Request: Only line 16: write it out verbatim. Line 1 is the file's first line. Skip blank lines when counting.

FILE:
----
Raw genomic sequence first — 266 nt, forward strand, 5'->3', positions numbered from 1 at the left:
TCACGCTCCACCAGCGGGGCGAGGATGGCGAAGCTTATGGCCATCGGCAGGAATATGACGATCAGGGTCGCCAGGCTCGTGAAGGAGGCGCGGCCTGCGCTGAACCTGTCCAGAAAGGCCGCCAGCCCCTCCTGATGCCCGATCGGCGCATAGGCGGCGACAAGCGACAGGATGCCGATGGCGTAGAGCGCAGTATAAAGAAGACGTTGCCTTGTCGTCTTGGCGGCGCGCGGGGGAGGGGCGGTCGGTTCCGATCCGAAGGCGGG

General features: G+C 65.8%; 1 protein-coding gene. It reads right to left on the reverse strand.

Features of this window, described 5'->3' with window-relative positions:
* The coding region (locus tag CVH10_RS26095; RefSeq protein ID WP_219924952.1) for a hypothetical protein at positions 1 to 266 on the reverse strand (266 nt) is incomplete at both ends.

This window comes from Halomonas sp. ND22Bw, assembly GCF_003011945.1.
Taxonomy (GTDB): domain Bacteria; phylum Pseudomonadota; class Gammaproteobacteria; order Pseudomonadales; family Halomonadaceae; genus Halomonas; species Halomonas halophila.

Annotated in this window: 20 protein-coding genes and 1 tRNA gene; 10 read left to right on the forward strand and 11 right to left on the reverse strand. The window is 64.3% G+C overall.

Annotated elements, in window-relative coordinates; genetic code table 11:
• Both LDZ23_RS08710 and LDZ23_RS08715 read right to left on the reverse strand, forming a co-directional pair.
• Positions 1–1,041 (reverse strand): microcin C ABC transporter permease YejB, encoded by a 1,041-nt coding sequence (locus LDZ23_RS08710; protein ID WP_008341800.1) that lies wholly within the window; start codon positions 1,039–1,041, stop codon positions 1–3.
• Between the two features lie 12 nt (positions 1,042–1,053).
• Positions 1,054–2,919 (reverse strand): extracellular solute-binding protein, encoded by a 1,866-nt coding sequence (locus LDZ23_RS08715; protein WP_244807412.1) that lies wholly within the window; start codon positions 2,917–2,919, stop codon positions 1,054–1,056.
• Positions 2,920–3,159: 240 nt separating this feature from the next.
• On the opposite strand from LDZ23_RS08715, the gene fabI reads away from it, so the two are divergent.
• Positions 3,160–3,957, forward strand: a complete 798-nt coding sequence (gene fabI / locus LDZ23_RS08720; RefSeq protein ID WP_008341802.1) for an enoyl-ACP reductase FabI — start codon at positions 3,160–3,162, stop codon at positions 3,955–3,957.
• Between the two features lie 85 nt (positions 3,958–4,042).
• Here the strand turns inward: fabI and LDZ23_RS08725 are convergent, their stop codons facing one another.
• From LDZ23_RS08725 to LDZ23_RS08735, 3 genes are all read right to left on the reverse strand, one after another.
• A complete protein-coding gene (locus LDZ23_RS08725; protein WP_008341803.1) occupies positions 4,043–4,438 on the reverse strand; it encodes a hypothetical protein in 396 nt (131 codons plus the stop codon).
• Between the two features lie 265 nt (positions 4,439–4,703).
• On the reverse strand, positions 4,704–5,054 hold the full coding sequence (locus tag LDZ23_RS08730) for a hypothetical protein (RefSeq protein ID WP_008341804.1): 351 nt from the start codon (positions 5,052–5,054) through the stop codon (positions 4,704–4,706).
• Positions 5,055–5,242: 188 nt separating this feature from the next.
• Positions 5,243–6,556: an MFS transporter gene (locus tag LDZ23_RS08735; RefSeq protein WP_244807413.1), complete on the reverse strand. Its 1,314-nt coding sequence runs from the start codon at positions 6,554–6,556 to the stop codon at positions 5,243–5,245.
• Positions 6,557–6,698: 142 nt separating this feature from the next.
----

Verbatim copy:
• Positions 3,160–3,957, forward strand: a complete 798-nt coding sequence (gene fabI / locus LDZ23_RS08720; RefSeq protein ID WP_008341802.1) for an enoyl-ACP reductase FabI — start codon at positions 3,160–3,162, stop codon at positions 3,955–3,957.